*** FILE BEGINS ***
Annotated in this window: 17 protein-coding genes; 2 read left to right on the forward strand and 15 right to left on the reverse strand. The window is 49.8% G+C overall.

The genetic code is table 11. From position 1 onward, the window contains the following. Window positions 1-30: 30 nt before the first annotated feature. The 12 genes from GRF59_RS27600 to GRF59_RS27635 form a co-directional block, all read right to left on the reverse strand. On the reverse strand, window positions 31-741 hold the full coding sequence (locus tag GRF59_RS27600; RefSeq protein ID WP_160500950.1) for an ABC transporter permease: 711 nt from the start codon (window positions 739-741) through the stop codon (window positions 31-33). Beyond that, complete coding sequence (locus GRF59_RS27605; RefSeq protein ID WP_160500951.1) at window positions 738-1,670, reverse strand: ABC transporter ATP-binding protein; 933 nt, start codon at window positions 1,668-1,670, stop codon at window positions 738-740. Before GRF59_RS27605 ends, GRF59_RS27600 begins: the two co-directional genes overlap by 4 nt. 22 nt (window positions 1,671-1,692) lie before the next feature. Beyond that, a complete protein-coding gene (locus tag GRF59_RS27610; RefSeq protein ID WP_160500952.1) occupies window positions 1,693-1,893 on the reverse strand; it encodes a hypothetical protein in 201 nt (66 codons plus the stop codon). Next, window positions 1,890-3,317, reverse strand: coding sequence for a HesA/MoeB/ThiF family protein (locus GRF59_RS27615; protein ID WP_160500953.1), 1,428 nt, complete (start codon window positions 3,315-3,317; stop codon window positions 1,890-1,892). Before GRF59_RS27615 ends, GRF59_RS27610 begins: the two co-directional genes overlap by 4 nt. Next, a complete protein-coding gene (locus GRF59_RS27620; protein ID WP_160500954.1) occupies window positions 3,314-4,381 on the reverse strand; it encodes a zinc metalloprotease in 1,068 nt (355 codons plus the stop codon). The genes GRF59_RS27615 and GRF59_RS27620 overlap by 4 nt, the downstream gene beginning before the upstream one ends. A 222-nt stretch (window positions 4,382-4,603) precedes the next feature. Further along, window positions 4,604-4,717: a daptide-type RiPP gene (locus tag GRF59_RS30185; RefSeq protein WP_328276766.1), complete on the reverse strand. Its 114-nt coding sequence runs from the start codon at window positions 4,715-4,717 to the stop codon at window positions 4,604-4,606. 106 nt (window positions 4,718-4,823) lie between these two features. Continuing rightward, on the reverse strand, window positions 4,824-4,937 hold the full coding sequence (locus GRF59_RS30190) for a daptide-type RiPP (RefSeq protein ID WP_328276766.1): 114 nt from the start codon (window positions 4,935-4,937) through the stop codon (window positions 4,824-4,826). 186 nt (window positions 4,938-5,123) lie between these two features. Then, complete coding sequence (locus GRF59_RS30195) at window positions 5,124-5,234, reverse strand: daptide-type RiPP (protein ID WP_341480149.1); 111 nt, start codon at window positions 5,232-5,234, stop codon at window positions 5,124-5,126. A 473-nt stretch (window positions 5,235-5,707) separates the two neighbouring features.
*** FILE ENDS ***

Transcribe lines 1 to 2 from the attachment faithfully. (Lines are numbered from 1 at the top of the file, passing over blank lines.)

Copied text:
Annotated in this window: 17 protein-coding genes; 2 read left to right on the forward strand and 15 right to left on the reverse strand. The window is 49.8% G+C overall.

The genetic code is table 11. From position 1 onward, the window contains the following. Window positions 1-30: 30 nt before the first annotated feature. The 12 genes from GRF59_RS27600 to GRF59_RS27635 form a co-directional block, all read right to left on the reverse strand. On the reverse strand, window positions 31-741 hold the full coding sequence (locus tag GRF59_RS27600; RefSeq protein ID WP_160500950.1) for an ABC transporter permease: 711 nt from the start codon (window positions 739-741) through the stop codon (window positions 31-33). Beyond that, complete coding sequence (locus GRF59_RS27605; RefSeq protein ID WP_160500951.1) at window positions 738-1,670, reverse strand: ABC transporter ATP-binding protein; 933 nt, start codon at window positions 1,668-1,670, stop codon at window positions 738-740. Before GRF59_RS27605 ends, GRF59_RS27600 begins: the two co-directional genes overlap by 4 nt. 22 nt (window positions 1,671-1,692) lie before the next feature. Beyond that, a complete protein-coding gene (locus tag GRF59_RS27610; RefSeq protein ID WP_160500952.1) occupies window positions 1,693-1,893 on the reverse strand; it encodes a hypothetical protein in 201 nt (66 codons plus the stop codon). Next, window positions 1,890-3,317, reverse strand: coding sequence for a HesA/MoeB/ThiF family protein (locus GRF59_RS27615; protein ID WP_160500953.1), 1,428 nt, complete (start codon window positions 3,315-3,317; stop codon window positions 1,890-1,892). Before GRF59_RS27615 ends, GRF59_RS27610 begins: the two co-directional genes overlap by 4 nt. Next, a complete protein-coding gene (locus GRF59_RS27620; protein ID WP_160500954.1) occupies window positions 3,314-4,381 on the reverse strand; it encodes a zinc metalloprotease in 1,068 nt (355 codons plus the stop codon). The genes GRF59_RS27615 and GRF59_RS27620 overlap by 4 nt, the downstream gene beginning before the upstream one ends. A 222-nt stretch (window positions 4,382-4,603) precedes the next feature. Further along, window positions 4,604-4,717: a daptide-type RiPP gene (locus tag GRF59_RS30185; RefSeq protein WP_328276766.1), complete on the reverse strand. Its 114-nt coding sequence runs from the start codon at window positions 4,715-4,717 to the stop codon at window positions 4,604-4,606. 106 nt (window positions 4,718-4,823) lie between these two features. Continuing rightward, on the reverse strand, window positions 4,824-4,937 hold the full coding sequence (locus GRF59_RS30190) for a daptide-type RiPP (RefSeq protein ID WP_328276766.1): 114 nt from the start codon (window positions 4,935-4,937) through the stop codon (window positions 4,824-4,826). 186 nt (window positions 4,938-5,123) lie between these two features. Then, complete coding sequence (locus GRF59_RS30195) at window positions 5,124-5,234, reverse strand: daptide-type RiPP (protein ID WP_341480149.1); 111 nt, start codon at window positions 5,232-5,234, stop codon at window positions 5,124-5,126. A 473-nt stretch (window positions 5,235-5,707) separates the two neighbouring features.